By Kristine Dwyer, LSW, Staff Writer
Caregiving can begin with a momentís notice, as Beth discovered.
Her elderly mother, widowed and living
independently in the Midwest, had suffered a
disabling stroke. Beth, the youngest of six
children, willingly responded since she lived
closer than her siblings did and felt capable of
providing help. Once the health crisis
stabilized, Beth moved her mother four hundred
miles across the state and into her home with
her husband and two preschool-age children. This
is where she began her journey as a caregiver.
Initially, Beth felt confident about her new role as a caregiver
for her mother. She wanted to offer the same
love and support that her mother had given to
her over the years. She optimistically assumed
her mother would get well in a short time, would
return home and continue living independently.
All intentions were good and it seemed
everything was going in the right direction. She
hadnít anticipated, however, the possibility of
a second small stroke and pneumonia, the stress
on herself, and her family or her motherís need
for on-going medical care and rehabilitation.
Financial and legal issues were also unclear as
Beth attempted to manage her motherís affairs.
Weeks turned to months and Beth and her family
found themselves facing new and unexpected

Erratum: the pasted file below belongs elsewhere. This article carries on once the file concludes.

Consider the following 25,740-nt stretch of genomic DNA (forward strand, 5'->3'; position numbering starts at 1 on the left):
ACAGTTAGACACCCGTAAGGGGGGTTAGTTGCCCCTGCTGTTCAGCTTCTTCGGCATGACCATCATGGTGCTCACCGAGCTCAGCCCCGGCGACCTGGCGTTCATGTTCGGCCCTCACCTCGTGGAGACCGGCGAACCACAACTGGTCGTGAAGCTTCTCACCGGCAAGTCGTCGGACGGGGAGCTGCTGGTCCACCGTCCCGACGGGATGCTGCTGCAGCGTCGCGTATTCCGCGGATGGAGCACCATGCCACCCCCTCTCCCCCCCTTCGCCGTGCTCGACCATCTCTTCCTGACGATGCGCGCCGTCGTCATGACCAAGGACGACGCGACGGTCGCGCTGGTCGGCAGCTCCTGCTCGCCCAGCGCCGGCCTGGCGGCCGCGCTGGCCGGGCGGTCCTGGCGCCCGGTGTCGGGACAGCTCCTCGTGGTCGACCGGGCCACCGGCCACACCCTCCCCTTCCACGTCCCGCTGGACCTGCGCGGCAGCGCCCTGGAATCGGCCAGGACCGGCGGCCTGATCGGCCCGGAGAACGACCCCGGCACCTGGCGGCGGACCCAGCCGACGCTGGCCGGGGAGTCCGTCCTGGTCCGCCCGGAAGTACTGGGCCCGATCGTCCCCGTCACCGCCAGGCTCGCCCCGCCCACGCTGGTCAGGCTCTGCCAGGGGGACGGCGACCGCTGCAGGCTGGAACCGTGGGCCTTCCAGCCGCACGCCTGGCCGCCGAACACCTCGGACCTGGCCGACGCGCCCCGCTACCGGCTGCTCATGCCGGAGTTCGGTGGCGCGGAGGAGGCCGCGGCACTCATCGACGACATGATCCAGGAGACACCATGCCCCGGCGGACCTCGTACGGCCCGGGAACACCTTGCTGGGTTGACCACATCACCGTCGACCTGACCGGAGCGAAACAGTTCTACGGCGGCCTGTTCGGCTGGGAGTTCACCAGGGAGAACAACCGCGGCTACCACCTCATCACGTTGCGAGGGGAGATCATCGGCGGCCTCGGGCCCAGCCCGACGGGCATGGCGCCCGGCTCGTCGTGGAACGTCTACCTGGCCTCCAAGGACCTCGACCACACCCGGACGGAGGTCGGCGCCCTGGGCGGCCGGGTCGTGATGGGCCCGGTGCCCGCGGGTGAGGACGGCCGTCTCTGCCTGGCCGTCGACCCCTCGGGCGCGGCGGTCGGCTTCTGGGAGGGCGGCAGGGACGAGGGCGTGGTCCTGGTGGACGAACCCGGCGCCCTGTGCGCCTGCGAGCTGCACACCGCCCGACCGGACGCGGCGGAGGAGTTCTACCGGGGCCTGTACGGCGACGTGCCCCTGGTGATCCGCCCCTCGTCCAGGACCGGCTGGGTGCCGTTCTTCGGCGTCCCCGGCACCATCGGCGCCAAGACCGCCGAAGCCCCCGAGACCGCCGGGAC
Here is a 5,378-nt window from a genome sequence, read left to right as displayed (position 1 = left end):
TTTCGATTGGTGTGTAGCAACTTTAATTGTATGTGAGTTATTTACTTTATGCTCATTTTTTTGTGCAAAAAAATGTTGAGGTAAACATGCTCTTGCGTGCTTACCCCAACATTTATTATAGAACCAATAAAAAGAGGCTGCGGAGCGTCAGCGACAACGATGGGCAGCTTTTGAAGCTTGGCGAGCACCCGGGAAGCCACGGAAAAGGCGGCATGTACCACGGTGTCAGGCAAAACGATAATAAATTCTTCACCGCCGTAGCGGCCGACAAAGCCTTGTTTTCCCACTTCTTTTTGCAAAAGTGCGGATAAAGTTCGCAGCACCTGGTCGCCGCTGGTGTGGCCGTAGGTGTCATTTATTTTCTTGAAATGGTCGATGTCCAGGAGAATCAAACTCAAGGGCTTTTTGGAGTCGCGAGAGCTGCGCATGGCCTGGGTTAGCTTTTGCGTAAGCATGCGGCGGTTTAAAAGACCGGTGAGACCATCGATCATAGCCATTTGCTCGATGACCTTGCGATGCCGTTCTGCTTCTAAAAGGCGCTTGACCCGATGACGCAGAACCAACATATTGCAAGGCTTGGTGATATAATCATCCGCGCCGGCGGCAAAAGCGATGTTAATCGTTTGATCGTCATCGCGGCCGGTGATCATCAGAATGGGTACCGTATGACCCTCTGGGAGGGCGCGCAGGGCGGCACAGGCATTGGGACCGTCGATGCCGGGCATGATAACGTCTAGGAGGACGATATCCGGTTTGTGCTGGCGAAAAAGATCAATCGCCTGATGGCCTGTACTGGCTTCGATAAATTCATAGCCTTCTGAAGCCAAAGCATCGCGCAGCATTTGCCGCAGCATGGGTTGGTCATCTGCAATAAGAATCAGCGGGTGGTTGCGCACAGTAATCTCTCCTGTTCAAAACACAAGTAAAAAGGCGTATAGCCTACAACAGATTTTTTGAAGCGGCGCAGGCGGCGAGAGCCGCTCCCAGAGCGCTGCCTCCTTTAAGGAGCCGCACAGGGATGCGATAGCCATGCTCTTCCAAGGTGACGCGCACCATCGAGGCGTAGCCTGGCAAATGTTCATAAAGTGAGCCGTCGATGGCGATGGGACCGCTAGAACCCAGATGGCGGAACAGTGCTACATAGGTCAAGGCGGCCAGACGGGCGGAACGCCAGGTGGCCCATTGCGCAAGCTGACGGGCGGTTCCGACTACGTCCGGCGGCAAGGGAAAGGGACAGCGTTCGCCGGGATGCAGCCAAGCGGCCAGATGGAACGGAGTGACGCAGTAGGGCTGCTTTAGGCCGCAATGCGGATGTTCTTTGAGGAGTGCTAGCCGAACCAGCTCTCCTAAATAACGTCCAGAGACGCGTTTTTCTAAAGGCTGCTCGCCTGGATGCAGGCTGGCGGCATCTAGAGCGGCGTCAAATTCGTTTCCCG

As time went on, Beth now felt an uncertainty about her role as a
caregiver. She noticed changes in her motherís
memory, patience and daily moods. She also
showed signs of depression and strongly missed
her own home, church and social life amongst
friends. It became clear that her mother was not
happy living with her and coping with her
familyís busy and often hectic schedule. Beth
began to lose patience and noticed the effects
on her own health, marriage, and ability to
parent two young children.
The choice of providing care for her mother was also taking an
emotional toll on the mother/daughter
relationship. An unfamiliar role emerged as Beth
found herself ďparentingĒ her own mother and she
felt very unsettled with her feelings. In
addition, her mother faced the uncertainty of
her own role in her daughterís household as it
related to meals, kitchen duties and daily
decisions. They were both caught in a struggle
they were not prepared for as adults.
Six months of caregiving finally gave way to a difficult reality as
Beth questioned whether she could continue to
make sacrifices and care for her mother in her
home. She began to struggle between her feelings
of guilt, resentment and what was best for her
mother, her own family, marriage and needs as a
mother and young woman. She realized the life
she once knew was slipping away and the time had
come to reevaluate everyoneís needs.